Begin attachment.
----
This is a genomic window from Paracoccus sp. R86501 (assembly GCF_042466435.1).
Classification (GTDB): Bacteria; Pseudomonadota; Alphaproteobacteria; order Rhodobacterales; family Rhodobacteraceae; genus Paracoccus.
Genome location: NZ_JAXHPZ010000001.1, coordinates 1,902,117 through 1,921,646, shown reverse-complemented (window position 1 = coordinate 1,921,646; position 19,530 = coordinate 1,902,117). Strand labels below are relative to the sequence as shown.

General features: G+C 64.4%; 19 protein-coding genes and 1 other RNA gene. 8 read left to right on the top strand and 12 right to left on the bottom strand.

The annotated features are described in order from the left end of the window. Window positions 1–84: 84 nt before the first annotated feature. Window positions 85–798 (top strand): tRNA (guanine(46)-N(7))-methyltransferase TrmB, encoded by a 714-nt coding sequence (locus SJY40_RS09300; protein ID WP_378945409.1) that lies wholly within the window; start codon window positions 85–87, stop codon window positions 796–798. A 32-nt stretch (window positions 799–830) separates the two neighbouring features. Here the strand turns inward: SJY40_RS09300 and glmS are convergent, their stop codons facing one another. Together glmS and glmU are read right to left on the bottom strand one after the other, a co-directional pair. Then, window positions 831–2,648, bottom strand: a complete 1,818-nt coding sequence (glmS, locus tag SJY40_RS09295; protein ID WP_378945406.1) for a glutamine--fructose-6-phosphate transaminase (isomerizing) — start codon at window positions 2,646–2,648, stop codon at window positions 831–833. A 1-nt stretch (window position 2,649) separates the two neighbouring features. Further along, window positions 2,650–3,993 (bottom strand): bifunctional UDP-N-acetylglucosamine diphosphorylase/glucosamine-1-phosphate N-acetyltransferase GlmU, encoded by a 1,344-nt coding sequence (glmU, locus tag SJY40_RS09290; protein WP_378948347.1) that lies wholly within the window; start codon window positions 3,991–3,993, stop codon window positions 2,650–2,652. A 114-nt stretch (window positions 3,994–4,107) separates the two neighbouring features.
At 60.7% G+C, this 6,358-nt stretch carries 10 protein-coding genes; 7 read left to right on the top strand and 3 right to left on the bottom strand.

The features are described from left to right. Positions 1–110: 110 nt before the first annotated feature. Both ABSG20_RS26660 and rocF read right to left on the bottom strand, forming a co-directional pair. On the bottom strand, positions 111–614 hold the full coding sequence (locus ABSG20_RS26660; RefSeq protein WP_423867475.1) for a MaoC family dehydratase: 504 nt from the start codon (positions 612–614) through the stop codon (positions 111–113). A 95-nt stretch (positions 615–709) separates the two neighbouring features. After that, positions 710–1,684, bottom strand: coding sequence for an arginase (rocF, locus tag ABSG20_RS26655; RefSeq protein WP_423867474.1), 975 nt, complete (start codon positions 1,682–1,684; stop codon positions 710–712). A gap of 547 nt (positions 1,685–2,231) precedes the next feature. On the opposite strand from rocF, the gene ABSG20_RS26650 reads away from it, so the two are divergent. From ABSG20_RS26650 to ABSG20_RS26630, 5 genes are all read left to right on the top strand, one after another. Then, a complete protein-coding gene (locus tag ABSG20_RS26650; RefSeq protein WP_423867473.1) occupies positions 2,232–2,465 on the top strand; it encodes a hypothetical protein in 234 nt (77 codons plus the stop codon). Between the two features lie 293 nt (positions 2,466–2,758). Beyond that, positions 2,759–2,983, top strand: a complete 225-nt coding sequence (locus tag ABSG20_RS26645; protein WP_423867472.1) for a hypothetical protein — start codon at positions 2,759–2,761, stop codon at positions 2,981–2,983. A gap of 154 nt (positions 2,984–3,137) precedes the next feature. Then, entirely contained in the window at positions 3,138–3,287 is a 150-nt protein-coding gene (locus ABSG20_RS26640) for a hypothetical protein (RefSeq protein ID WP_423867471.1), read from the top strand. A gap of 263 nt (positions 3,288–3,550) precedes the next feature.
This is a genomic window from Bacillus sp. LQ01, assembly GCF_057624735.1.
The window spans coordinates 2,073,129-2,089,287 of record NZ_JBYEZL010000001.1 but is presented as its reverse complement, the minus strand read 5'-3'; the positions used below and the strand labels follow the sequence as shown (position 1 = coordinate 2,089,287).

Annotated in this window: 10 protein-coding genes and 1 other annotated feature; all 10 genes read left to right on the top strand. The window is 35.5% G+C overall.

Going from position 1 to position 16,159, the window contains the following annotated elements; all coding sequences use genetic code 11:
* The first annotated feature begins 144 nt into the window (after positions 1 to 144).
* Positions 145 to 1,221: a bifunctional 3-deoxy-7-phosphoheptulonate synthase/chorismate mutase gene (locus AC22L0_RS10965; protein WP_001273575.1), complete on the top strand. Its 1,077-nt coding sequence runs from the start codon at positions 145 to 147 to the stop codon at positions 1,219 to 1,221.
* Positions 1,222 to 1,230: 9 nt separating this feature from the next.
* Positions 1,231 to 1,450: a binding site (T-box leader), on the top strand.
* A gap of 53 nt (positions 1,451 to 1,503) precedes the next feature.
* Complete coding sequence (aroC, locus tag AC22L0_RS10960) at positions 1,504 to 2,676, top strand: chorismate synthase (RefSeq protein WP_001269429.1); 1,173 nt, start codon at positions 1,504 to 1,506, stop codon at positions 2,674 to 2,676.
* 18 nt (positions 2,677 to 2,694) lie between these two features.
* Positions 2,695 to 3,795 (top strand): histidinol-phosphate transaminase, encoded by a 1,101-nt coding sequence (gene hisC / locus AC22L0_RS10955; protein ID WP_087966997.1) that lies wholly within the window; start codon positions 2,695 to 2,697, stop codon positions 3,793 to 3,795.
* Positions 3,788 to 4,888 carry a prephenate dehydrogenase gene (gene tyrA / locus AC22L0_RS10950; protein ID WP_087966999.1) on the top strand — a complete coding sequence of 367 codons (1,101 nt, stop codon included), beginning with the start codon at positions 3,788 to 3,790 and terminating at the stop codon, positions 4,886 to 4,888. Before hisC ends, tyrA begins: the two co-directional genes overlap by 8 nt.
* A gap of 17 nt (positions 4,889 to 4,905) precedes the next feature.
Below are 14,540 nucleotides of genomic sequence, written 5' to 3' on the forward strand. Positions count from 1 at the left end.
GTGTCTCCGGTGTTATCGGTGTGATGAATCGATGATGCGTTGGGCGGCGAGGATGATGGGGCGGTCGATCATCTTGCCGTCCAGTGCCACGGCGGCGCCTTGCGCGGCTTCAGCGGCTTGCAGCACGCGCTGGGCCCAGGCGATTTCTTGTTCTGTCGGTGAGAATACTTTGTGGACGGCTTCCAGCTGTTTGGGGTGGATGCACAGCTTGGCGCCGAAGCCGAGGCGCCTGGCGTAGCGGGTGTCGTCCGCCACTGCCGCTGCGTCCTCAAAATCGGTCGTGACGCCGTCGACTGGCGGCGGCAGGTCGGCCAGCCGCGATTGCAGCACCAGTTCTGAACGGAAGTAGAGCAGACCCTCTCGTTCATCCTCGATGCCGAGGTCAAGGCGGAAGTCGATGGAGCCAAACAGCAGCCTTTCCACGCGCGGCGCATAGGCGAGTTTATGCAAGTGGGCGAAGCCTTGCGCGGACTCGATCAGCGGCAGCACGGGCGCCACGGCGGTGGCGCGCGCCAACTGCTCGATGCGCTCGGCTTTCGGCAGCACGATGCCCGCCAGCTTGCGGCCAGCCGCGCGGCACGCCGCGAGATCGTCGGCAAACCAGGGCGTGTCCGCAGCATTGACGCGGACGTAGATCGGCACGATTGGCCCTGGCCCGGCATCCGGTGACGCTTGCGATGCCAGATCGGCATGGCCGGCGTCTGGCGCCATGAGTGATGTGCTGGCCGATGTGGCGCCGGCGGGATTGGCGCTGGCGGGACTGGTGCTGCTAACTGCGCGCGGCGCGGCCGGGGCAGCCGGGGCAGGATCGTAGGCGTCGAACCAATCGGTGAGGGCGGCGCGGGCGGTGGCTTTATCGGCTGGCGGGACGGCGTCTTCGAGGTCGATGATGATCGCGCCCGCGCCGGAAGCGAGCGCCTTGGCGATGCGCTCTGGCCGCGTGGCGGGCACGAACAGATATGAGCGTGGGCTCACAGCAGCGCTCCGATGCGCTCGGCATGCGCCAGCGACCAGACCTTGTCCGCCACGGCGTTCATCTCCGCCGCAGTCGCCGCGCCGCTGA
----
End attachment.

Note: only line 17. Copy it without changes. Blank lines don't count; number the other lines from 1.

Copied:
* Complete coding sequence (aroC, locus tag AC22L0_RS10960) at positions 1,504 to 2,676, top strand: chorismate synthase (RefSeq protein WP_001269429.1); 1,173 nt, start codon at positions 1,504 to 1,506, stop codon at positions 2,674 to 2,676.